Author: Dr. Barry York, Europe-Australia Institute, firstname.lastname@example.org
In 1983 the Maltese communities around Australia celebrated the centenary of the first organised and subsidised large-group migration from Malta to Australia. At that time, there were no books available that offered an Australian perspective on Maltese migration. All that was available was Charles Price's 1954 book, Malta and the Maltese: a study in nineteenth century migration, which contained only a few pages on Maltese settlement in Australia. Those few pages, however, fuelled some enthusiastic research in the 1980s. Individuals within the Maltese communities in Melbourne and Sydney, mainly retired persons or persons approaching retirement and professionals with backgrounds in education and literature, found vital support for their work in the pages of Australia's principal Maltese newspaper, The Maltese Herald, which continues to publish feature articles with historical and sociological bents. Also, in 1983, Hugh Azzopardi's book, The Maltese, was published for use in schools. It was the first published attempt at a comprehensive promotion of Maltese history and cultural life in our schools.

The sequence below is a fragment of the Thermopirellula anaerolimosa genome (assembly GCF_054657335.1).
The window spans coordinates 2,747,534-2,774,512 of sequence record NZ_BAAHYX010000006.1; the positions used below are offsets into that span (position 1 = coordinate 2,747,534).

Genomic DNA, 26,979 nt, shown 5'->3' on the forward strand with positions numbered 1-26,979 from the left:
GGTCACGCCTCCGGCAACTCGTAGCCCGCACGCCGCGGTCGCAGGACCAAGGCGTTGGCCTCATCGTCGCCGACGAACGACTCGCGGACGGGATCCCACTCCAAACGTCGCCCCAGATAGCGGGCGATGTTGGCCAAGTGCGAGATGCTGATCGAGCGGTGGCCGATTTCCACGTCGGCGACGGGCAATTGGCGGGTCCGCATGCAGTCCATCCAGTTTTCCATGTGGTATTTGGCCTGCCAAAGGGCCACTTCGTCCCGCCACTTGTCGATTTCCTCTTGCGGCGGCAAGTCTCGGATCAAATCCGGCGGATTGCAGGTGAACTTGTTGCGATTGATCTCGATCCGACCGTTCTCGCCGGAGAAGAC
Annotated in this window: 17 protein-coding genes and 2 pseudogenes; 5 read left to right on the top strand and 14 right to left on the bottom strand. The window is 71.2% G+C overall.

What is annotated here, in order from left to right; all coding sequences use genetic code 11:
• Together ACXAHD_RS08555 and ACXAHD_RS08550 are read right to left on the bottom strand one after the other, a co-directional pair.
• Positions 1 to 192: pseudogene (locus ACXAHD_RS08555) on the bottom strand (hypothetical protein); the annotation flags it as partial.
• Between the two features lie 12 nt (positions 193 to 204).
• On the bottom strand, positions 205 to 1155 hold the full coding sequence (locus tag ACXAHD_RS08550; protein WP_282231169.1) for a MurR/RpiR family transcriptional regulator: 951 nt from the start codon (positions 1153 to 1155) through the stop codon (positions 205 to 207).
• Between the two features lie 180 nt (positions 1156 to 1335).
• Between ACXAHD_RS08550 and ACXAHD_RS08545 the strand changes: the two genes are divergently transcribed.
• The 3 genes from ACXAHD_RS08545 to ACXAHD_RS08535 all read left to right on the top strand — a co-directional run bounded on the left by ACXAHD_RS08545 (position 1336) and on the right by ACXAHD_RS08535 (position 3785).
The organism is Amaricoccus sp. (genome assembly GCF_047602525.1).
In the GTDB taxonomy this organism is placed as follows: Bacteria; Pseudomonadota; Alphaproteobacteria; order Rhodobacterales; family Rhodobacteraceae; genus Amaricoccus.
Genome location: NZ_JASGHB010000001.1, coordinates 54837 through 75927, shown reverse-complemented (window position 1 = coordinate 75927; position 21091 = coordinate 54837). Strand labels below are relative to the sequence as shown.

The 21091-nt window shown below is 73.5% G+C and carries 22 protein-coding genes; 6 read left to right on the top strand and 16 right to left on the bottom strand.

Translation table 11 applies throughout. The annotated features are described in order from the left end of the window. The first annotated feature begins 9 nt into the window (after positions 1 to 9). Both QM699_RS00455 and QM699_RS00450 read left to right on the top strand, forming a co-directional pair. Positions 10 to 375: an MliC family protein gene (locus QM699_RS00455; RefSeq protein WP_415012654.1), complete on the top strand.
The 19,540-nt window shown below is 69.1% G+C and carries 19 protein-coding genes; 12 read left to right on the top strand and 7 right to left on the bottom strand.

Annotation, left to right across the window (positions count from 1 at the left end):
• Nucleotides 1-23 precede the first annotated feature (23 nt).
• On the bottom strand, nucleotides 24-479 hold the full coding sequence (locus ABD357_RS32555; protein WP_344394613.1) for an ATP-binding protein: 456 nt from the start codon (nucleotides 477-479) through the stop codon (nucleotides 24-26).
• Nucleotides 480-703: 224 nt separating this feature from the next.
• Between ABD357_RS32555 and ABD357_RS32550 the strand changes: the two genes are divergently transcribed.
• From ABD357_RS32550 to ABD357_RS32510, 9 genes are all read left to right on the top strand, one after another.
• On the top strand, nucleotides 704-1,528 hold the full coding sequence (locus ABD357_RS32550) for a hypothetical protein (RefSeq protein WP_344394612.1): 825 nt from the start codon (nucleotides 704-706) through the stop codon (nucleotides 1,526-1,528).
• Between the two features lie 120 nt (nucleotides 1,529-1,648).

It was no coincidence, in my opinion, that the upsurge in active interest in Maltese-Australian history occured in the 1980s. It wasn't until the 1980s that the Maltese settlers, who mainly migrated to Australia in the 1950s and 1960s, were in a position to afford the luxury of research. Most who had come here in the '50s and '60s found employment as manual workers and, like other ethnic groups who provided factory labour, their priorities were with buying a house and creating economic security for their families. For many, this was achieved in a rudimentary way by the 1970s. Whatever spare time they had, they devoted to the greatest of Maltese passions: family life and soccer!
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